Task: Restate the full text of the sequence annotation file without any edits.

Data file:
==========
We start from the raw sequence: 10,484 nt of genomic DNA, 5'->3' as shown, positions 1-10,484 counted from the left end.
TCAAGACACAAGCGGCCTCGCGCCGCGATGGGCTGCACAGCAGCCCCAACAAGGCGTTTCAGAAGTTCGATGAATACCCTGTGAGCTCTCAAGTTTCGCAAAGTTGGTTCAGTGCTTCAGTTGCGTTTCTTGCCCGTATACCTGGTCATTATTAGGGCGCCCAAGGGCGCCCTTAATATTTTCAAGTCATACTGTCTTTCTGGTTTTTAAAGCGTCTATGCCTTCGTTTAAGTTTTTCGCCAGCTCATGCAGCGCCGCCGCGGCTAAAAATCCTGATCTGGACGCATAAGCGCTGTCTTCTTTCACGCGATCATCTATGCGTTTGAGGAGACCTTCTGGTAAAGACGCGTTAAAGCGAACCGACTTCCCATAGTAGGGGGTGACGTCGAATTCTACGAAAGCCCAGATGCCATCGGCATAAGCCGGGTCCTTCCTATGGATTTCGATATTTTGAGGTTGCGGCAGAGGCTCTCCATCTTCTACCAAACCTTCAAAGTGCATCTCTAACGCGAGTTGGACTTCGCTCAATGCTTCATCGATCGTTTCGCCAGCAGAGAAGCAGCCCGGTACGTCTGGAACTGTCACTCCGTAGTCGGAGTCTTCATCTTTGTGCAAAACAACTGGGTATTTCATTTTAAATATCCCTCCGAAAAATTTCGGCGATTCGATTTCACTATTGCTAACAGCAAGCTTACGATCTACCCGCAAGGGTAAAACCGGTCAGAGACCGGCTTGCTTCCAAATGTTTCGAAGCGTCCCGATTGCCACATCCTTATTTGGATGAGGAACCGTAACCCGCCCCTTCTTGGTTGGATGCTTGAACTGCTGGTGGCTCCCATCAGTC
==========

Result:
We start from the raw sequence: 10,484 nt of genomic DNA, 5'->3' as shown, positions 1-10,484 counted from the left end.
TCAAGACACAAGCGGCCTCGCGCCGCGATGGGCTGCACAGCAGCCCCAACAAGGCGTTTCAGAAGTTCGATGAATACCCTGTGAGCTCTCAAGTTTCGCAAAGTTGGTTCAGTGCTTCAGTTGCGTTTCTTGCCCGTATACCTGGTCATTATTAGGGCGCCCAAGGGCGCCCTTAATATTTTCAAGTCATACTGTCTTTCTGGTTTTTAAAGCGTCTATGCCTTCGTTTAAGTTTTTCGCCAGCTCATGCAGCGCCGCCGCGGCTAAAAATCCTGATCTGGACGCATAAGCGCTGTCTTCTTTCACGCGATCATCTATGCGTTTGAGGAGACCTTCTGGTAAAGACGCGTTAAAGCGAACCGACTTCCCATAGTAGGGGGTGACGTCGAATTCTACGAAAGCCCAGATGCCATCGGCATAAGCCGGGTCCTTCCTATGGATTTCGATATTTTGAGGTTGCGGCAGAGGCTCTCCATCTTCTACCAAACCTTCAAAGTGCATCTCTAACGCGAGTTGGACTTCGCTCAATGCTTCATCGATCGTTTCGCCAGCAGAGAAGCAGCCCGGTACGTCTGGAACTGTCACTCCGTAGTCGGAGTCTTCATCTTTGTGCAAAACAACTGGGTATTTCATTTTAAATATCCCTCCGAAAAATTTCGGCGATTCGATTTCACTATTGCTAACAGCAAGCTTACGATCTACCCGCAAGGGTAAAACCGGTCAGAGACCGGCTTGCTTCCAAATGTTTCGAAGCGTCCCGATTGCCACATCCTTATTTGGATGAGGAACCGTAACCCGCCCCTTCTTGGTTGGATGCTTGAACTGCTGGTGGCTCCCATCAGTC